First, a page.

become impossible to ignore the new kid on the block: Apple's iPhone, whose game library

has quickly overwhelmed Nintendo's.

There are now more than 9,000 iPhone games available at Apple's App Store. The quality

varies widely, and the market is so flooded that it's

hard to sort the good from the bad. But since the

prices are low, you can buy 10 or so games for the

price of one Nintendo cartridge. None of them will

have the depth of, say, Rock star's "Grand Theft

Auto: Chinatown Wars," but they may be better

suited for onthego


The best iPhone games are those that seem like they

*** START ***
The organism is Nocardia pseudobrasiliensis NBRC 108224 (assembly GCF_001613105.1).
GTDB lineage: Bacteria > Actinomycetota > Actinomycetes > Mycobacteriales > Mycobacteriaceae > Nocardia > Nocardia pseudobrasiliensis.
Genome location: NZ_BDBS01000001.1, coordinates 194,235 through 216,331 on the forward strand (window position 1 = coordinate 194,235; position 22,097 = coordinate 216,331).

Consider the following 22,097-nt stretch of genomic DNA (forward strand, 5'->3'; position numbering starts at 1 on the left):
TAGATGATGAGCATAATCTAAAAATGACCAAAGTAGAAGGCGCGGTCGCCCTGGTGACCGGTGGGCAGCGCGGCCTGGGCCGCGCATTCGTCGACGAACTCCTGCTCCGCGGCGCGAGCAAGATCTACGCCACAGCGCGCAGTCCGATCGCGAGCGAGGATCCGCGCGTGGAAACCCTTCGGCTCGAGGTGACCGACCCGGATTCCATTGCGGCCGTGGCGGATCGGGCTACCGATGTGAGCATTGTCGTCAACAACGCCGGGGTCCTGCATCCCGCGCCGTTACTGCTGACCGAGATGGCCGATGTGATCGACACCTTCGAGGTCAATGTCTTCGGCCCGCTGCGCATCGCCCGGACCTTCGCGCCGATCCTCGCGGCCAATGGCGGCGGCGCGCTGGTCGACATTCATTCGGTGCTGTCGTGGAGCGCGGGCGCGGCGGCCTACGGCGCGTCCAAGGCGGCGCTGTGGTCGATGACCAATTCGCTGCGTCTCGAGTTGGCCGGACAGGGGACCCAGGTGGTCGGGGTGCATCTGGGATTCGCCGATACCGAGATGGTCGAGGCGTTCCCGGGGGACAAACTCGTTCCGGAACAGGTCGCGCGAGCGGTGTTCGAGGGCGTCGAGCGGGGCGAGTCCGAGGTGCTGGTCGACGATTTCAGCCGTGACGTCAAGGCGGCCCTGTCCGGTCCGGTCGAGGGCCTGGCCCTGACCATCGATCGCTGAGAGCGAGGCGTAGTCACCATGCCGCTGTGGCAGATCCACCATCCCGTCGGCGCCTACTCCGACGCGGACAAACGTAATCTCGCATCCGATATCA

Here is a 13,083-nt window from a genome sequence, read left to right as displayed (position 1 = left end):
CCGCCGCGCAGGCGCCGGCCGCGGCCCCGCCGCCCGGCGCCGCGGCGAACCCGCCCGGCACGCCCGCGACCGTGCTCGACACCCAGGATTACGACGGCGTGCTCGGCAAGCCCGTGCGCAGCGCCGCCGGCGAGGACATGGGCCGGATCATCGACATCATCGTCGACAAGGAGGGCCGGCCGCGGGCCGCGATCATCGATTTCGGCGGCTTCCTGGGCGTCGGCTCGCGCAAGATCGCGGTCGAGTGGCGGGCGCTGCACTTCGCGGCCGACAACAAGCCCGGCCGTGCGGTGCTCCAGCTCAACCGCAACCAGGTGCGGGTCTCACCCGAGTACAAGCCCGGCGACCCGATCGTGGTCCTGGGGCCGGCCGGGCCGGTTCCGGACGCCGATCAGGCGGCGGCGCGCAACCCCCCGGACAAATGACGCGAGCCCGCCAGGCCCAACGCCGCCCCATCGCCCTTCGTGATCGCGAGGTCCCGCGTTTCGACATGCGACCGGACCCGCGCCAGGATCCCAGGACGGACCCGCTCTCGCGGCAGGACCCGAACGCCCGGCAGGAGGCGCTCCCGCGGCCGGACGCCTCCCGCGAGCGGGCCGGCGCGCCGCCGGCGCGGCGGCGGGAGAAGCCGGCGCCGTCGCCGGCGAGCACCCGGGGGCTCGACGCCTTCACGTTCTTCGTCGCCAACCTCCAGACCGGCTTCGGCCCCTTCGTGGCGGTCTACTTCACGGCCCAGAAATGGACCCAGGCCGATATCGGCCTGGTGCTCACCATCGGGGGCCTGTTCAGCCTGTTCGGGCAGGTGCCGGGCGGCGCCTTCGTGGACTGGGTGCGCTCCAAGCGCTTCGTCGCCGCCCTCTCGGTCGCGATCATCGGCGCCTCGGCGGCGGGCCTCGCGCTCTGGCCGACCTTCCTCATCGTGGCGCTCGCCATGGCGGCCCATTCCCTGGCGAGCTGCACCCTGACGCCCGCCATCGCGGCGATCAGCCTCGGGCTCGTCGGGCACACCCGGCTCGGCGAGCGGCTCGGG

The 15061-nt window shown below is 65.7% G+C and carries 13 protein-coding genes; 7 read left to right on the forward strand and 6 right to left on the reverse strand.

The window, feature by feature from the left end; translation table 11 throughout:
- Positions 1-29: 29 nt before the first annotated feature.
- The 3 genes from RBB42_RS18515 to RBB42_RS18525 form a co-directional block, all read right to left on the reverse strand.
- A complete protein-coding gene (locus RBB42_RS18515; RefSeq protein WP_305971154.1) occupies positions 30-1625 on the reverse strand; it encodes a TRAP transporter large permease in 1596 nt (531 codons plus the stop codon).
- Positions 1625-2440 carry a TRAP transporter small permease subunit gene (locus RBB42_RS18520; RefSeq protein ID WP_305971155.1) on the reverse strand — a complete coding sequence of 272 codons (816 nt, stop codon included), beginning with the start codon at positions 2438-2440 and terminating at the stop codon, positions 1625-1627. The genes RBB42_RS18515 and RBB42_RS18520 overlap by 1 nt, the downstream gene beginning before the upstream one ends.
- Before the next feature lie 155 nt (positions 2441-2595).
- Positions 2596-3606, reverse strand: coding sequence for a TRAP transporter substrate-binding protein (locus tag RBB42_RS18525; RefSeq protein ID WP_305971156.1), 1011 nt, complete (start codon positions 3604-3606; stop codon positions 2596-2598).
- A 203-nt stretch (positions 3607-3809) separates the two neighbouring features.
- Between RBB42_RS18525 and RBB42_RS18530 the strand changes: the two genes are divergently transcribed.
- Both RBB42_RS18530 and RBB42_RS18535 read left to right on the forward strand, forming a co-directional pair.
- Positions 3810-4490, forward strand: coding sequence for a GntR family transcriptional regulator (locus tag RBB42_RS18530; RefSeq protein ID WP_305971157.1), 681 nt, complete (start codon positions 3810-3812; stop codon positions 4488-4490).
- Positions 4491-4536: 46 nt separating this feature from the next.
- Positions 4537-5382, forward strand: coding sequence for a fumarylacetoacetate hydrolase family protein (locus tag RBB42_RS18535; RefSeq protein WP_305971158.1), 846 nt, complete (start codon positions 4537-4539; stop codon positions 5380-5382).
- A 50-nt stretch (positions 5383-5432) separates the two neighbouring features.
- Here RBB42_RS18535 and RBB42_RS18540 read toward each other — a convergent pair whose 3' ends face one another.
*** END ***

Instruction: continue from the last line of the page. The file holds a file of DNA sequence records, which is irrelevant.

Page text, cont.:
couldn't have worked on any other device.

Madhav Kumar Nepal is the new Prime Minister of Nepal

The protracted and tricky race for a new Prime Minister

came to a virtual end on Sunday with veteran communist

leader Madhav Kumar Nepal getting the backing of 22 of

the 24 parliamentary parties.

The 56year

old, an former student of Goenka College in

Bihar's Sitamarhi district, presented his claim to the

Chairman of the Constituent Assembly, Subhash

Nembang, showing the support of 350 MPs, well ahead of

the 302 he needs to win simple majority in the 601member


A former Deputy Prime Minister and Chief of the

Communist Party of NepalUnified

Marxist (UML) for 15

years, Nepal owes his success to former prime minister

Girija Prasad Koirala, who declined the top job when it

was offered to him this week by the Maoists, and wielded